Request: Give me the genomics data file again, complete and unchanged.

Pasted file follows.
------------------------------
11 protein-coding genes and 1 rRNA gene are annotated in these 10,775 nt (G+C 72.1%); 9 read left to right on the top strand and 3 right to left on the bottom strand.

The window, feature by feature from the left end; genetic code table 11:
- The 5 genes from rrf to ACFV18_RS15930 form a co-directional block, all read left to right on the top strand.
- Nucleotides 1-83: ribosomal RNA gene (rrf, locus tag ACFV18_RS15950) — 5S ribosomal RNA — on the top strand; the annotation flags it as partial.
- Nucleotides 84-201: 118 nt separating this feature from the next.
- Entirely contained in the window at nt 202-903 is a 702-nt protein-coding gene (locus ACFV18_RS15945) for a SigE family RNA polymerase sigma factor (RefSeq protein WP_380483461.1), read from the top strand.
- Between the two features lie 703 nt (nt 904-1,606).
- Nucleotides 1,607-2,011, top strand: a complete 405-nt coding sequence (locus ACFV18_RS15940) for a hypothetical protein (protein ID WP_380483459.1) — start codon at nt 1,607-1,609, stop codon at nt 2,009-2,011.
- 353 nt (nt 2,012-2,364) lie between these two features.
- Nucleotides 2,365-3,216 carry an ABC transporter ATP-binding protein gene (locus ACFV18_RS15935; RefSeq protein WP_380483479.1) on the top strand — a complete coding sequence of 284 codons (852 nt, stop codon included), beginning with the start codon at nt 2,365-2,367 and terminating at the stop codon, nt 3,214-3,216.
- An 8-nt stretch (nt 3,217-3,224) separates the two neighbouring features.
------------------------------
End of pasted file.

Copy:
11 protein-coding genes and 1 rRNA gene are annotated in these 10,775 nt (G+C 72.1%); 9 read left to right on the top strand and 3 right to left on the bottom strand.

The window, feature by feature from the left end; genetic code table 11:
- The 5 genes from rrf to ACFV18_RS15930 form a co-directional block, all read left to right on the top strand.
- Nucleotides 1-83: ribosomal RNA gene (rrf, locus tag ACFV18_RS15950) — 5S ribosomal RNA — on the top strand; the annotation flags it as partial.
- Nucleotides 84-201: 118 nt separating this feature from the next.
- Entirely contained in the window at nt 202-903 is a 702-nt protein-coding gene (locus ACFV18_RS15945) for a SigE family RNA polymerase sigma factor (RefSeq protein WP_380483461.1), read from the top strand.
- Between the two features lie 703 nt (nt 904-1,606).
- Nucleotides 1,607-2,011, top strand: a complete 405-nt coding sequence (locus ACFV18_RS15940) for a hypothetical protein (protein ID WP_380483459.1) — start codon at nt 1,607-1,609, stop codon at nt 2,009-2,011.
- 353 nt (nt 2,012-2,364) lie between these two features.
- Nucleotides 2,365-3,216 carry an ABC transporter ATP-binding protein gene (locus ACFV18_RS15935; RefSeq protein WP_380483479.1) on the top strand — a complete coding sequence of 284 codons (852 nt, stop codon included), beginning with the start codon at nt 2,365-2,367 and terminating at the stop codon, nt 3,214-3,216.
- An 8-nt stretch (nt 3,217-3,224) separates the two neighbouring features.